Advise patient to seek advice at first indications of pregnancy
Discontinue if pancreatitis is suspected
Do not restart treatment following confirmation of pancreatitis
Consider dosage modification if diet or exercise levels are changed
Consider dose adjustment during illness or diet/physical activity changes
Advise patient on fluid replacement if GI side effects occur
Advise patient they have to inform the DVLA of antidiabetic medication
Advise patient to contact doctor if travel between time zones is planned
Advise patients to have glucose available in the event of hypoglycaemia
Pregnancy and Lactation
Insulin degludec with liraglutide is contraindicated during pregnancy.
The manufacturer recommends discontinuing insulin degludec with liraglutide if a patient becomes pregnant or wishes to become pregnant.
Animal studies regarding embryotoxicity and teratogenicity have not shown any differences between insulin degludec and human insulin. However, animal studies have shown reproductive toxicity effects when using liraglutide. Human data is limited and as such a potential risk cannot be ruled out.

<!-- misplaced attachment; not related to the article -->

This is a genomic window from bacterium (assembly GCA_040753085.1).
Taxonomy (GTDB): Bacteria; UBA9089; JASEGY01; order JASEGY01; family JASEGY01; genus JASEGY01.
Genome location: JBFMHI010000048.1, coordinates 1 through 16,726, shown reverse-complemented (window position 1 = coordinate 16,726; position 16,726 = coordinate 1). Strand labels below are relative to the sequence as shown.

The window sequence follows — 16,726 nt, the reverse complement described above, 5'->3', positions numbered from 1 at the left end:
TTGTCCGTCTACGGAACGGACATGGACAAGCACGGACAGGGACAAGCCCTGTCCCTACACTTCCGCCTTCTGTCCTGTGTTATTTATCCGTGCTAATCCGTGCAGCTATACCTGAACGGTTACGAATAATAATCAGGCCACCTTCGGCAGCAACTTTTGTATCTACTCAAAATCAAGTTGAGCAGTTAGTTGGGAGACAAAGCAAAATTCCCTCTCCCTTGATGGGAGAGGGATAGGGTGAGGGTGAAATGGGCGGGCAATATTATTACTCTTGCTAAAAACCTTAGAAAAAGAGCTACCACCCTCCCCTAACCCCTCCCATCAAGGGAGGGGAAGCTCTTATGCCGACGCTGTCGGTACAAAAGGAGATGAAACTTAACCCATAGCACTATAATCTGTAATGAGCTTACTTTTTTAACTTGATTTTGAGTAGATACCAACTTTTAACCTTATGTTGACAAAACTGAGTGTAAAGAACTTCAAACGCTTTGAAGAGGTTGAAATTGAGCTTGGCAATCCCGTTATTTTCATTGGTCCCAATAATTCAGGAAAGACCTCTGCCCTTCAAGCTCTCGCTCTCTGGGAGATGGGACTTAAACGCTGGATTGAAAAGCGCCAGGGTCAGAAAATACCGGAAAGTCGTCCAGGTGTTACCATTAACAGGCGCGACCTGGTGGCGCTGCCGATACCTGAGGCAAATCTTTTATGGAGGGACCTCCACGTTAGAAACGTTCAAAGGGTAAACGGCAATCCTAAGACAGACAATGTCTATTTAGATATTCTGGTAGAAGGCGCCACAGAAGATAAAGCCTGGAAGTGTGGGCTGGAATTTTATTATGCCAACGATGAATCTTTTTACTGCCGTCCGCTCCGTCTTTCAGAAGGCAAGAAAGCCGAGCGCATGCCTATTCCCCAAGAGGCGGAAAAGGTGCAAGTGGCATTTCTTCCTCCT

Detailed guidance on the treatment of diabetes during pregnancy is available from the National Institute for Health and Clinical Excellence (NICE) at https://www.nice.org.uk/guidance/ng3 .
Insulin degludec with liraglutide is contraindicated during breastfeeding.
The manufacturer does not recommend breastfeeding whilst taking insulin degludec with liraglutide. The presence of insulin degludec with liraglutide in human breast milk is unknown.
Patients who forget a dose are advised to take it upon discovery and then resume their usual-once daily dosing schedule. A minimum of 8 hours between injections should always be ensured.
Advise patient to always use a new needle. The re-use of insulin pen needles increases the risk blocked needles which can cause over or underdosing.
Patients should be shown the container to confirm the version of insulin is the one they are expecting.
Advise patients of the warning signs of hypoglycaemia.
Patients should be aware that emotional upset or concurrent illness, especially infection and fever, will usually increase insulin requirements.
Advise patients to report symptoms of acute pancreatitis (e.g. severe abdominal pain) immediately.